The value(s) of working with students as partners – Kathryn A. Sutherland
How can teachers start a collaborative partnership with students?
If you’re contemplating working in collaborative partnership with students on enhancing learning and teaching, starting with ‘values’ is a good approach. What do YOU value as a teacher and what do students value as learners? How do those values coincide (or clash?) with what the university values and expects of you and of students? Staff-student partnerships can help to grapple with and answer such questions.
Why did you choose to co-present with your students in HKU’s Students as Partners Series?
I co-presented with a current student partner, Ozzman Symes-Hull and a former student, and now staff partner, Dr Emma Tennent. The first principle we shared was based on a mantra a former student partner and co-author (see Leota & Sutherland 2020) used to say to us often, “Nothing about us, without us”. When talking about students as partners, we should always include students! Hence, I invited Ozzman and Emma to be involved in the seminar series.
Our presentation described the values-based student-staff partnership programme at our university (Te Herenga Waka–Victoria University of Wellington in Aotearoa New Zealand). You can read more in our co-authored book chapters (Lenihan-Ikin, et al, 2019; Sutherland, et al, 2019 and Leota & Sutherland, 2020).
Can you share a specific project/programme wherein you engaged in student-staff partnerships? Tell us more about it?
The programme is called Ako in Action. ‘Ako’ is a word from the Māori language (Māori are the indigenous people of Aotearoa New Zealand) which means both “to teach” and “to learn” (i.e., there are no separate words for these activities, rather they are inseparable and reciprocal). Ako in Action pairs lecturers with two students from disciplines other than their own, in order to create a partnership to enhance teaching and learning. The students observe lectures and/or consult on learning and teaching design and share their outsider perspectives (as students from different disciplines) with the lecturer to encourage reflection upon what might enhanced or changed to improve the overall learning experience. Both lecturers and students report that they learn so much from the partnerships, about their own learning, about the machinations and challenges of teaching, about the perspectives of people from outside the discipline, and about what makes the university work as a learning organisation.
What has made the project/programme successful?
With nearly 200 participants since its inception in 2018, Ako in Action seems to work because it has been co-designed and co-created with students from the outset and because it is based on shared values that prompt reflective conversations. The students who helped co-design the programme came up with two incredibly important ideas that are the bedrock of Ako in Action: the first was that it should be based upon and structured around the values at the heart of the university’s Learning and Teaching Strategy. These values resonate deeply with the principles of effective students as partners work, as identified by Cook-Sather, Bovill & Felten (2014): respect, reciprocity and responsibility. The values gave us the shape for the workshop programme that supports the student-staff partnerships, and they also underpin the questions that the student partners ask the academic partners and the suggestions they provide for making improvements. The second idea our co-creating students came up with was that all partnerships should include at least two students. Unlike many partnership programmes, where one student is paired with one lecturer, the students in our pilot programme told us that they felt much more comfortable working with a lecturer if they were joined by at least one other student: it gave them confidence, but it also provided the lecturer with a broader range of perspectives.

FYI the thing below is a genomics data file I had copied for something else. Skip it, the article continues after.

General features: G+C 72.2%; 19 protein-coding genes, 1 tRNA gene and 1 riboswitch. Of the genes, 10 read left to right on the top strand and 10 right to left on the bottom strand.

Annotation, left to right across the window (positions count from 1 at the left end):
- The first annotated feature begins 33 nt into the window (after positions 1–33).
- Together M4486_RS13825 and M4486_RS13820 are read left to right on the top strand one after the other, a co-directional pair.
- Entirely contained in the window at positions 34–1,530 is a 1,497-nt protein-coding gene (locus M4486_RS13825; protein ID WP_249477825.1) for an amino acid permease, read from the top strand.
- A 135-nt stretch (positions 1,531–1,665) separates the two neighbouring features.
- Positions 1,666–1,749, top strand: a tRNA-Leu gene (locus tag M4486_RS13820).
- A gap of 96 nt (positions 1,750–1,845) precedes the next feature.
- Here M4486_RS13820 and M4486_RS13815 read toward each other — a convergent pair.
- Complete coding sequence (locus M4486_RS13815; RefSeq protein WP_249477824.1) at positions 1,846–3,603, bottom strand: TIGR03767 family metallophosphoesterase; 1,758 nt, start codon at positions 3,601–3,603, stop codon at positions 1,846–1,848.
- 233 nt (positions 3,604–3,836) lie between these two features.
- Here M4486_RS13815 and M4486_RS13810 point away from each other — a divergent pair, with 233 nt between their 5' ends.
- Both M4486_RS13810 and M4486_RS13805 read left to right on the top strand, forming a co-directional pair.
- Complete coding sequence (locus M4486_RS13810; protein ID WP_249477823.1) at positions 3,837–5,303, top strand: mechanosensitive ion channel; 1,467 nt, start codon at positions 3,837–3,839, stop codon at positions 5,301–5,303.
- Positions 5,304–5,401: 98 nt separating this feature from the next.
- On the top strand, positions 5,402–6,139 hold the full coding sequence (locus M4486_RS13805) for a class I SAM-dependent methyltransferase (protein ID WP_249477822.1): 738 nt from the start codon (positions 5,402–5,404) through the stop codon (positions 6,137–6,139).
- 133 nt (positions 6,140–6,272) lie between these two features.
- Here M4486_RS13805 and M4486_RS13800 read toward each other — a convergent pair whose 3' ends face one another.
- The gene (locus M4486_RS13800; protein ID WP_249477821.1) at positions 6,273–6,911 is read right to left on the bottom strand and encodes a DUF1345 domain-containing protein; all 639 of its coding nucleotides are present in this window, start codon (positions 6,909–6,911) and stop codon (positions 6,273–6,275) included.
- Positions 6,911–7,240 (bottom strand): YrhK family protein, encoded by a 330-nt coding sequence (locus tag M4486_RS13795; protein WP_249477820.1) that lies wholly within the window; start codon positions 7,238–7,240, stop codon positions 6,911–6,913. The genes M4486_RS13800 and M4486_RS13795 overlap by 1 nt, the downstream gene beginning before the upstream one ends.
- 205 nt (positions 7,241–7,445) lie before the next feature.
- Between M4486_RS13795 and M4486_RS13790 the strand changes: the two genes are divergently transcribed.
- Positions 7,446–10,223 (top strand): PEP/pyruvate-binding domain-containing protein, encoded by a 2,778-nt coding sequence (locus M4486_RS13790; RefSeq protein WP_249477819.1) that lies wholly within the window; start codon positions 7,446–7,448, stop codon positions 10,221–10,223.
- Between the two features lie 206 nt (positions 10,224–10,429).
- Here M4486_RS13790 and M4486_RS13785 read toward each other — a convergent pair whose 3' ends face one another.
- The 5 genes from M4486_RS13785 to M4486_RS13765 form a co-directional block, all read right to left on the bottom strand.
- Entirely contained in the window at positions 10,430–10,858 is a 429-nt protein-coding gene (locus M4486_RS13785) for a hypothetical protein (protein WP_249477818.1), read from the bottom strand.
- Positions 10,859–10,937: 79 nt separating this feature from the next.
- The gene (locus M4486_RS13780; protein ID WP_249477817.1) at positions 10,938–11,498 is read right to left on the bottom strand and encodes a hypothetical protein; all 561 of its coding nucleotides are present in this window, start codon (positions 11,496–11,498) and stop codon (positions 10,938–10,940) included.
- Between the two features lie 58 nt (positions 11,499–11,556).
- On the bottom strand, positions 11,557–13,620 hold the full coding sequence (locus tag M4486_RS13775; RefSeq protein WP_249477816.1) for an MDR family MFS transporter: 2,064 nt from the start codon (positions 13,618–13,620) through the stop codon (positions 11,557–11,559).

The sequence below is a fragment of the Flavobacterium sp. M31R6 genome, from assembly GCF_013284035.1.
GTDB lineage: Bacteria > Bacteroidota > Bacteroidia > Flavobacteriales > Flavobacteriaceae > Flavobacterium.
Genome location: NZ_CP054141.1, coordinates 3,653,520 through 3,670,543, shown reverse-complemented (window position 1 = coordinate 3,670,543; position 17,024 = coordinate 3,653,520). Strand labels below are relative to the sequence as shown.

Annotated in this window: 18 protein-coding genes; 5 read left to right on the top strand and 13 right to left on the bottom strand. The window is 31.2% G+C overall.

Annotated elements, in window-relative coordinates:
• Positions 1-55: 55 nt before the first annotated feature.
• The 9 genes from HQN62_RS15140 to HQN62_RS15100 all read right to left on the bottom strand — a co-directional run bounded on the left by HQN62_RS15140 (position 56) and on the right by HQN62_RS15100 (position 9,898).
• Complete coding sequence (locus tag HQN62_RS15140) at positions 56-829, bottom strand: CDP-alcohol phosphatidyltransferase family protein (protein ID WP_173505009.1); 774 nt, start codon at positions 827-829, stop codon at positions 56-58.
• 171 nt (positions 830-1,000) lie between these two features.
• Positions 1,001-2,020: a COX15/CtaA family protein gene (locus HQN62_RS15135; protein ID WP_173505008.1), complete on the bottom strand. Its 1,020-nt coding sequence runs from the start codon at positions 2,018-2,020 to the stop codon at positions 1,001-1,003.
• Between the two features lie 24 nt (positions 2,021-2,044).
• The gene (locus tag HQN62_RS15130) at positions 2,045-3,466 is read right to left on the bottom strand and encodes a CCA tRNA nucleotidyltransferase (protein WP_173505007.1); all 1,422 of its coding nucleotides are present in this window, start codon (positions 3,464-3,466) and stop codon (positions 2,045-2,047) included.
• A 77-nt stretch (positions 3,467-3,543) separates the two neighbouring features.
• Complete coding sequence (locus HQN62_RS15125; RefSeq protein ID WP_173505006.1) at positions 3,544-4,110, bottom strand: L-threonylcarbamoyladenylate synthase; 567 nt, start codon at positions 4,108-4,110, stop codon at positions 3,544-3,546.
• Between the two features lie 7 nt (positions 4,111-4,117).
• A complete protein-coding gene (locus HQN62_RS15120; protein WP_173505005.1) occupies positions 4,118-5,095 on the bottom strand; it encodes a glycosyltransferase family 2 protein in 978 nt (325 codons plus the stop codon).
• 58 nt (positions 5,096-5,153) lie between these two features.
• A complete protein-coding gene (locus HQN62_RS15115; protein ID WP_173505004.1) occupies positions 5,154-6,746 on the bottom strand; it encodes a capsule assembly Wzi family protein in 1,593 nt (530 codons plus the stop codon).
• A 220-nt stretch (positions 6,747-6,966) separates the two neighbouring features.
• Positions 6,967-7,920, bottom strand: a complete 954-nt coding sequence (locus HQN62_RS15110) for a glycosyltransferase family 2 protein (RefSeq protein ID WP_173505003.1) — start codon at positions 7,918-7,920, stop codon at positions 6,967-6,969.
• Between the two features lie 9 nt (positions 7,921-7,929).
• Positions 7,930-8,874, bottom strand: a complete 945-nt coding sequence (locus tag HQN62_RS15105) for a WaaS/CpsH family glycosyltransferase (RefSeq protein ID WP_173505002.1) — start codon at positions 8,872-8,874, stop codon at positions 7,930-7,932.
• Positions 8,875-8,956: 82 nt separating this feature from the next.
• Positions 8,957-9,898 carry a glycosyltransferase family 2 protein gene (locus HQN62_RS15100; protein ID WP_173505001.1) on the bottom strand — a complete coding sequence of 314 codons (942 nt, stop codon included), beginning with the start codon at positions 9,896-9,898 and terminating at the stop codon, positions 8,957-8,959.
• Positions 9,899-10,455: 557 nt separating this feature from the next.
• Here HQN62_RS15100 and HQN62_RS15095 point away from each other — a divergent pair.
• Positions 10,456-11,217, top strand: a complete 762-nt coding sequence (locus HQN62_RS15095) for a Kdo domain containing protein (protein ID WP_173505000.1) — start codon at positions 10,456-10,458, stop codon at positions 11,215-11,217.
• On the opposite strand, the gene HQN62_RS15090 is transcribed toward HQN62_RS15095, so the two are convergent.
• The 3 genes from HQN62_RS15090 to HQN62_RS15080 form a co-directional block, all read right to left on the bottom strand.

What takeaway message do you have for teachers who want to try out student-staff partnerships?
Identify the values at the heart of your teaching and encourage your student partners to identify the values that drive their learning. Come to a shared understanding of the values that underpin teaching at your university and talk collectively about which of these values resonate with your practice, what you’re bumping against or confounded by, and how your partnership might help to influence what the university values. Secondly, if you’re getting a staff-student partnership underway, think about including more than one student in the partnership to give them confidence and you a wider range of perspectives. And have fun!
- Cook-Sather, A., Bovill, C., Felten, P. (2014). Engaging students as partners in learning and teaching: A guide for faculty. San Francisco: Jossey-Bass.
- Lenihan-Ikin, I., Olsen, B., Sutherland, K.A., Tennent, E., & Wilson, M. (2020). Partnership as a civic process. Chapter 5, pp. 87-98. In (Eds.) L. Mercer-Mapstone & S. Abbot. The power of partnership: Students, staff, and faculty revolutionizing higher education. Center for Engaged Learning Open Access Series. ISBN: 978-1-951414-02-3. https://doi.org/10.36284/celelon.oa2.
- Leota, A. & Sutherland, K.A. (2020). “With your basket of knowledge and my basket of knowledge, the people will prosper”: Learning and leading in a student-staff partnership program. pp. 93-102 in Building Courage, Confidence, and Capacity in Learning and Teaching through Student-Faculty Partnership. Eds. Alison Cook-Sather and Chanelle Wilson. Lexington Books.
- Sutherland K.A., Lenihan-Ikin I., Rushforth C. (2019). The value of working with students as partners. pp. 37-54 in: Lygo-Baker S., Kinchin I., Winstone N. (eds) Engaging Student Voices in Higher Education. Palgrave Macmillan, Cham. https://link.springer.com/chapter/10.1007/978-3-030-20824-0_3